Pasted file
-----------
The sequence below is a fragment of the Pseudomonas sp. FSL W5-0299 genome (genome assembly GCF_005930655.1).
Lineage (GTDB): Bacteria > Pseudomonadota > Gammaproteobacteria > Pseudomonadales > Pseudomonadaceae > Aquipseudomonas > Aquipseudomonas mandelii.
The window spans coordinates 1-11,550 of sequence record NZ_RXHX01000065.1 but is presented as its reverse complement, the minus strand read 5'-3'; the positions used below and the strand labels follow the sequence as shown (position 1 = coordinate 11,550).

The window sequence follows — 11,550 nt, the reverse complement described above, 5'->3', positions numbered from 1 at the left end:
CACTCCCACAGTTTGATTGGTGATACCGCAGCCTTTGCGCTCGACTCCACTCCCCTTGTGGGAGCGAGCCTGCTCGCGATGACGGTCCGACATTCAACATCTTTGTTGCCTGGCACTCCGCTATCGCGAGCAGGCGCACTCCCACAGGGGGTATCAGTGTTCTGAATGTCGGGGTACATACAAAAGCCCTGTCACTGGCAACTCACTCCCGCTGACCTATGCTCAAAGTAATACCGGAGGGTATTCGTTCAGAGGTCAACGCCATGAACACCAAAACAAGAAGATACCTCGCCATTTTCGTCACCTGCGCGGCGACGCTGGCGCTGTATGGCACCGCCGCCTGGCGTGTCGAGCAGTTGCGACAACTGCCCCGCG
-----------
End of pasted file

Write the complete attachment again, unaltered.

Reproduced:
The sequence below is a fragment of the Pseudomonas sp. FSL W5-0299 genome (genome assembly GCF_005930655.1).
Lineage (GTDB): Bacteria > Pseudomonadota > Gammaproteobacteria > Pseudomonadales > Pseudomonadaceae > Aquipseudomonas > Aquipseudomonas mandelii.
The window spans coordinates 1-11,550 of sequence record NZ_RXHX01000065.1 but is presented as its reverse complement, the minus strand read 5'-3'; the positions used below and the strand labels follow the sequence as shown (position 1 = coordinate 11,550).

The window sequence follows — 11,550 nt, the reverse complement described above, 5'->3', positions numbered from 1 at the left end:
CACTCCCACAGTTTGATTGGTGATACCGCAGCCTTTGCGCTCGACTCCACTCCCCTTGTGGGAGCGAGCCTGCTCGCGATGACGGTCCGACATTCAACATCTTTGTTGCCTGGCACTCCGCTATCGCGAGCAGGCGCACTCCCACAGGGGGTATCAGTGTTCTGAATGTCGGGGTACATACAAAAGCCCTGTCACTGGCAACTCACTCCCGCTGACCTATGCTCAAAGTAATACCGGAGGGTATTCGTTCAGAGGTCAACGCCATGAACACCAAAACAAGAAGATACCTCGCCATTTTCGTCACCTGCGCGGCGACGCTGGCGCTGTATGGCACCGCCGCCTGGCGTGTCGAGCAGTTGCGACAACTGCCCCGCG